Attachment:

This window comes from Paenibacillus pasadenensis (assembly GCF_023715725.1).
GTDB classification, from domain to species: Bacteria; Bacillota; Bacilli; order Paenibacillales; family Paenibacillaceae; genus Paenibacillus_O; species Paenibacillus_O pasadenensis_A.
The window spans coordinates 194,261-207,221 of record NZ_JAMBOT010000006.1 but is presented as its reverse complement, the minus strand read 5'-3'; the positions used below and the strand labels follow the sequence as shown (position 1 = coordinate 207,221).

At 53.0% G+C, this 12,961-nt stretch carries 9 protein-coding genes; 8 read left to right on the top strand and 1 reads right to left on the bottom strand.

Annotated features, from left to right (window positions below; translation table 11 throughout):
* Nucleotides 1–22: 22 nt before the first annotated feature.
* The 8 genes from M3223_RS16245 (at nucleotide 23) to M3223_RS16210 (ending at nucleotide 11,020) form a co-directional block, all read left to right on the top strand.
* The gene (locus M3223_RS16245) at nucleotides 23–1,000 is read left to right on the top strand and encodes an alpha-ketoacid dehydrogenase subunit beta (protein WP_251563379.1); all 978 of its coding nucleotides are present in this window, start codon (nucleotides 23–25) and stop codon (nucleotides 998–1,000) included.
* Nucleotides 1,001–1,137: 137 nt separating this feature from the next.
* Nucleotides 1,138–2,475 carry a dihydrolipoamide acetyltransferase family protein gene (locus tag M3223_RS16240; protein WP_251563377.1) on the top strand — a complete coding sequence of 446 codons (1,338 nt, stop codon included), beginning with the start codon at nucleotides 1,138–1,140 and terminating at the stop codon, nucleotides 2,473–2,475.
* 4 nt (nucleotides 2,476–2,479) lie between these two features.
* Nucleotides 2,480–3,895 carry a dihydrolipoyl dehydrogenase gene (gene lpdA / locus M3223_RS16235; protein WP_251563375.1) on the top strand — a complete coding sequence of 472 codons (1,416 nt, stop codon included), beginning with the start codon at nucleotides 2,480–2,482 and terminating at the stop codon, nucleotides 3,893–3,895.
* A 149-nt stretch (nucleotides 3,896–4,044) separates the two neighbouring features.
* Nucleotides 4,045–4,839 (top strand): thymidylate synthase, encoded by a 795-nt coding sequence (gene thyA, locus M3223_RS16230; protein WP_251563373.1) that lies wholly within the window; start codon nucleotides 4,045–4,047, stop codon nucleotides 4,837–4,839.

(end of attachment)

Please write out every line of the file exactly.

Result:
This window comes from Paenibacillus pasadenensis (assembly GCF_023715725.1).
GTDB classification, from domain to species: Bacteria; Bacillota; Bacilli; order Paenibacillales; family Paenibacillaceae; genus Paenibacillus_O; species Paenibacillus_O pasadenensis_A.
The window spans coordinates 194,261-207,221 of record NZ_JAMBOT010000006.1 but is presented as its reverse complement, the minus strand read 5'-3'; the positions used below and the strand labels follow the sequence as shown (position 1 = coordinate 207,221).

At 53.0% G+C, this 12,961-nt stretch carries 9 protein-coding genes; 8 read left to right on the top strand and 1 reads right to left on the bottom strand.

Annotated features, from left to right (window positions below; translation table 11 throughout):
* Nucleotides 1–22: 22 nt before the first annotated feature.
* The 8 genes from M3223_RS16245 (at nucleotide 23) to M3223_RS16210 (ending at nucleotide 11,020) form a co-directional block, all read left to right on the top strand.
* The gene (locus M3223_RS16245) at nucleotides 23–1,000 is read left to right on the top strand and encodes an alpha-ketoacid dehydrogenase subunit beta (protein WP_251563379.1); all 978 of its coding nucleotides are present in this window, start codon (nucleotides 23–25) and stop codon (nucleotides 998–1,000) included.
* Nucleotides 1,001–1,137: 137 nt separating this feature from the next.
* Nucleotides 1,138–2,475 carry a dihydrolipoamide acetyltransferase family protein gene (locus tag M3223_RS16240; protein WP_251563377.1) on the top strand — a complete coding sequence of 446 codons (1,338 nt, stop codon included), beginning with the start codon at nucleotides 1,138–1,140 and terminating at the stop codon, nucleotides 2,473–2,475.
* 4 nt (nucleotides 2,476–2,479) lie between these two features.
* Nucleotides 2,480–3,895 carry a dihydrolipoyl dehydrogenase gene (gene lpdA / locus M3223_RS16235; protein WP_251563375.1) on the top strand — a complete coding sequence of 472 codons (1,416 nt, stop codon included), beginning with the start codon at nucleotides 2,480–2,482 and terminating at the stop codon, nucleotides 3,893–3,895.
* A 149-nt stretch (nucleotides 3,896–4,044) separates the two neighbouring features.
* Nucleotides 4,045–4,839 (top strand): thymidylate synthase, encoded by a 795-nt coding sequence (gene thyA, locus M3223_RS16230; protein WP_251563373.1) that lies wholly within the window; start codon nucleotides 4,045–4,047, stop codon nucleotides 4,837–4,839.